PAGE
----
Red Teams in the Era of In-Housing


Red Teams in the Era of In-Housing

Andrew Carlson, Peter Wolfgang, & Martin Anderson

As we reach the point where every business becomes a digital business, brands are finding themselves taking on more of the work formerly entrusted to their agencies. Keeping close control of the ability to create, manage and iterate on the various facets of a customer life cycle is too strategically important, and often too expensive to outsource. The result is companies are building out interactive design and development studios and sucking up talent (and even whole agencies) to complete their transformations.

In-housing is the new market norm. What role will agencies play?

Natural Limits

Building a digital product team is not trivial. Creatives are hard to recruit and tend to job hop at the first sign of things getting tame. Hierarchical organizations resist the pull-centric needs of digitally-focused teams. No matter how well-intentioned a company culture is, resistance to the radical strategic and tactical reappraisals that great digital work demands is real. In-housing has its limits.

The change has driven us to re-think everything about our working model. Fame seeking agencies presenting work made in secret create more tension than value for their clients. And clients who pit their agency and in-house teams against one other are just paying double for the same work while dis-empowering the team they worked so hard to build. As a result, today we’re a lot more artist collaboration than ivory tower.

We’ve recalibrated almost everything about our teams, outputs, process and ethos to serve the needs of this reality. Some parts came more naturally than others. Some experiments failed. What has come out on the other side is an agency tuned to the kinds of spontaneous and integrated partnerships our clients need.

Impact No Matter What - (accelerate change)

Any effective external agency partner working to support an in-house team must be well versed in the type of collaborative, iterative, data-driven, technology-enabled processes required to incubate transformative strategies and, ultimately, deliver the one thing that truly matters: accelerating business impact.

The most common problem we see within in-house agency teams is not one of quality or expertise, it’s one of scale. Brands are looking for agencies that can act like Amazon Web Services; be easy to buy, appear instantly when needed and be one hundred percent reliable.

Doing all that in a knowledgeable working role means having an infrastructure of collaborative processes that accelerate business impact –– if possible, before the engagement even officially begins.

Best Practice Infection

Work on the same problem with the same people for any length of time and you are bound to get a little stale. Opinions harden. Methods stop being questioned. It takes aggressive, active effort to keep from calcifying into a way that resists the new. One of the happy accidents we have noticed in our collaborations has been that the agency and house teams tend to pick up process, tool and creative hacks from one another. It’s the natural byproduct of working together, but by being more thoughtful about how we share best practices along the way, projects serve as informal training exercises while simultaneously generating work.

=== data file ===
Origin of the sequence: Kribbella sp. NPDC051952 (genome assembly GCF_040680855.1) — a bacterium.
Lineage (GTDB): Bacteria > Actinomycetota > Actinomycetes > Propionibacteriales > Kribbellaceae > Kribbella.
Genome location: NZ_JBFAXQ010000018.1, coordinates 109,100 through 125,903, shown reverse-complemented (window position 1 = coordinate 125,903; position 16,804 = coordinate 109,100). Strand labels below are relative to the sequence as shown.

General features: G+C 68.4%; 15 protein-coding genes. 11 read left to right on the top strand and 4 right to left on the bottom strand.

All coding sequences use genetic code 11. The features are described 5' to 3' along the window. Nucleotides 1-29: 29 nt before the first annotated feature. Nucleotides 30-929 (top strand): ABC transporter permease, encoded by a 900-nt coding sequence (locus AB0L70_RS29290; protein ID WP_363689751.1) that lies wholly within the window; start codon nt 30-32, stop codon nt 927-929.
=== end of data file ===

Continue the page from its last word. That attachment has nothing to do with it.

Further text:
Red-Team the Business, Advocating for the House Team

“We’ll add it to the backlog” is the new tombstone for too many of the most innovative ideas companies have. Whether it’s in the complexity of implementing, unclear immediate ROI, or skeletons from past projects, pushing off big ideas in favor of easy to realize tasks can be a habitual pain point for in-house digital teams looking to drive organizational results. 

One of the first conversations we have with any in-house team is to find out what big ideas they have tried, but haven’t been able to push through the rest of the organization.

As objective outsiders, we’ll act as catalysts, or a type of red team (designed to play devil’s advocate) to help the in-house team either reframe their existing ideas for wider application, re-conceptualize an idea based on the driving insight, or validate the decision to de-prioritize in lieu of higher impact opportunities.

The new model for experience design agencies needs to be as focused on uncovering and elevating the work of the in-house team as it is on creating net-new experiences.

One Team, One Dream

The In-Housing of experience design is here to stay, but the opportunities for XD agencies are as big as ever. Whether accelerating a competitive advantage or helping to transform a culture, the opportunity today is to deliver much more than work. We’re looking forward to the partnership.  

Andrew Carlson, Peter Wolfgang, & Martin Anderson

EVP, Experience Design; SVP, Experience Strategy; VP/Director, Experience Strategy

Andrew Carlson is EVP, Experience Design; Peter Wolfgang is SVP, Experience Strategy; and Martin Anderson is VP/Director, Experience Strategy 


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